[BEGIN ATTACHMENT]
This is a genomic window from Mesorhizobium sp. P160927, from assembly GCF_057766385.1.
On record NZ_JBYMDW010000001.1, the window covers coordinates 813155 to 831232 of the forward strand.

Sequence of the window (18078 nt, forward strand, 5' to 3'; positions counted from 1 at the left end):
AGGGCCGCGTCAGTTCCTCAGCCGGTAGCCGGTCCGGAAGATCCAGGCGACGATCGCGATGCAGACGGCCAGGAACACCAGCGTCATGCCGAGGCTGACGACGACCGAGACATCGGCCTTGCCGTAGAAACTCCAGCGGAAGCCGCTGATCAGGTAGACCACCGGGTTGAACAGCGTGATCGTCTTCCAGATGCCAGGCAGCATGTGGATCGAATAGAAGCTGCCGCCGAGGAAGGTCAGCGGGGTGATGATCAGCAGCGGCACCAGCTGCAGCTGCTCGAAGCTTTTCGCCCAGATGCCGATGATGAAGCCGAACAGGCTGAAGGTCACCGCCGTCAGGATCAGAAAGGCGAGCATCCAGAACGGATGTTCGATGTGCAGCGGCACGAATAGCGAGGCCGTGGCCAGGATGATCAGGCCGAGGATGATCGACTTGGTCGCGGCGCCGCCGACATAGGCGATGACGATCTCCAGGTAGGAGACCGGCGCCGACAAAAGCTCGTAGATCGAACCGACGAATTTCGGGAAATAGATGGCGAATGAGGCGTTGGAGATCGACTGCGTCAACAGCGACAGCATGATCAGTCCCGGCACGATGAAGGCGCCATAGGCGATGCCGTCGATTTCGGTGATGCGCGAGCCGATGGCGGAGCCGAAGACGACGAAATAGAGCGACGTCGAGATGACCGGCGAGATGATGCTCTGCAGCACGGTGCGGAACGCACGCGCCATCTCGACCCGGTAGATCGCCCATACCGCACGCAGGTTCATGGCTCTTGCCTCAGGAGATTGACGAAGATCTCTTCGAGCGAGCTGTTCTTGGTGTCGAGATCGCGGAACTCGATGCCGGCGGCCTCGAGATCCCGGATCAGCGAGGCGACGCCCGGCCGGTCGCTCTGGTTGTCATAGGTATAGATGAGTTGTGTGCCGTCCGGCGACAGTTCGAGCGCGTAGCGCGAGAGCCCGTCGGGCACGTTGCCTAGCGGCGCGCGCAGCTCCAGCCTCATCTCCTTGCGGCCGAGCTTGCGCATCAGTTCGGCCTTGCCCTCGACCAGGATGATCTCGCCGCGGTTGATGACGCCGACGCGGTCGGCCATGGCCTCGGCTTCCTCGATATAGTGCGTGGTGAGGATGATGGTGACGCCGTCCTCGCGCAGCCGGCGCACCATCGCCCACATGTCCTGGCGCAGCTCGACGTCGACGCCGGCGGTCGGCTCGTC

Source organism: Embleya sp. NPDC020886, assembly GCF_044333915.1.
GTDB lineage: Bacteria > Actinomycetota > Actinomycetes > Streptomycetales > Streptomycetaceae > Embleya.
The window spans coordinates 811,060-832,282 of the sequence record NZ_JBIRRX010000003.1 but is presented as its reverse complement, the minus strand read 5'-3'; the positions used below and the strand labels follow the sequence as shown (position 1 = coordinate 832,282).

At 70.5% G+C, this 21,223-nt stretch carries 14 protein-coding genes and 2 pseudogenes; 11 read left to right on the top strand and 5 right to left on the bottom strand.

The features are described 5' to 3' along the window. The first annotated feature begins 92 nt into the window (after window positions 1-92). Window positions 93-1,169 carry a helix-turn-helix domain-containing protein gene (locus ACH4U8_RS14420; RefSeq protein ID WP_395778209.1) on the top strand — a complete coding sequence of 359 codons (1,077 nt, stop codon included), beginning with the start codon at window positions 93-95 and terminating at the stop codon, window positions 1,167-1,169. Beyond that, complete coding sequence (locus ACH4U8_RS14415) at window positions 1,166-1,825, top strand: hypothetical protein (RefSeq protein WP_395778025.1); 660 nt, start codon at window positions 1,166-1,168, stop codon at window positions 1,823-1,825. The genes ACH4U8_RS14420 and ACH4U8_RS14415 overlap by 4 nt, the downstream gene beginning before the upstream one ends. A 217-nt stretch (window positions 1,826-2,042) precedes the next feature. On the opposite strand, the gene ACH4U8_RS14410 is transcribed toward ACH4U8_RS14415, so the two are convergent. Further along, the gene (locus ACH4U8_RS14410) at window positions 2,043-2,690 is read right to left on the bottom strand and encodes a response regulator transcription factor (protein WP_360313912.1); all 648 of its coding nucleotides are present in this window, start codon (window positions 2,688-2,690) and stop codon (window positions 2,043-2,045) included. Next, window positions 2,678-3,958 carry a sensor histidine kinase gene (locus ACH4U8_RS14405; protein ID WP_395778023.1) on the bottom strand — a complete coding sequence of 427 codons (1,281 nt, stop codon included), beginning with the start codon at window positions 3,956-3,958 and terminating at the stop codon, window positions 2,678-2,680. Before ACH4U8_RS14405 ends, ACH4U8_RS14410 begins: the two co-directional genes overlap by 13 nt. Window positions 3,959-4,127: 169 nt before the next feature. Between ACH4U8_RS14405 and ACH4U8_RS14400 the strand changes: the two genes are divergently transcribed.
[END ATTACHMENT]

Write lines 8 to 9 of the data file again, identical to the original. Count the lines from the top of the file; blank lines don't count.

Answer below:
At 70.5% G+C, this 21,223-nt stretch carries 14 protein-coding genes and 2 pseudogenes; 11 read left to right on the top strand and 5 right to left on the bottom strand.

The features are described 5' to 3' along the window. The first annotated feature begins 92 nt into the window (after window positions 1-92). Window positions 93-1,169 carry a helix-turn-helix domain-containing protein gene (locus ACH4U8_RS14420; RefSeq protein ID WP_395778209.1) on the top strand — a complete coding sequence of 359 codons (1,077 nt, stop codon included), beginning with the start codon at window positions 93-95 and terminating at the stop codon, window positions 1,167-1,169. Beyond that, complete coding sequence (locus ACH4U8_RS14415) at window positions 1,166-1,825, top strand: hypothetical protein (RefSeq protein WP_395778025.1); 660 nt, start codon at window positions 1,166-1,168, stop codon at window positions 1,823-1,825. The genes ACH4U8_RS14420 and ACH4U8_RS14415 overlap by 4 nt, the downstream gene beginning before the upstream one ends. A 217-nt stretch (window positions 1,826-2,042) precedes the next feature. On the opposite strand, the gene ACH4U8_RS14410 is transcribed toward ACH4U8_RS14415, so the two are convergent. Further along, the gene (locus ACH4U8_RS14410) at window positions 2,043-2,690 is read right to left on the bottom strand and encodes a response regulator transcription factor (protein WP_360313912.1); all 648 of its coding nucleotides are present in this window, start codon (window positions 2,688-2,690) and stop codon (window positions 2,043-2,045) included. Next, window positions 2,678-3,958 carry a sensor histidine kinase gene (locus ACH4U8_RS14405; protein ID WP_395778023.1) on the bottom strand — a complete coding sequence of 427 codons (1,281 nt, stop codon included), beginning with the start codon at window positions 3,956-3,958 and terminating at the stop codon, window positions 2,678-2,680. Before ACH4U8_RS14405 ends, ACH4U8_RS14410 begins: the two co-directional genes overlap by 13 nt. Window positions 3,959-4,127: 169 nt before the next feature. Between ACH4U8_RS14405 and ACH4U8_RS14400 the strand changes: the two genes are divergently transcribed.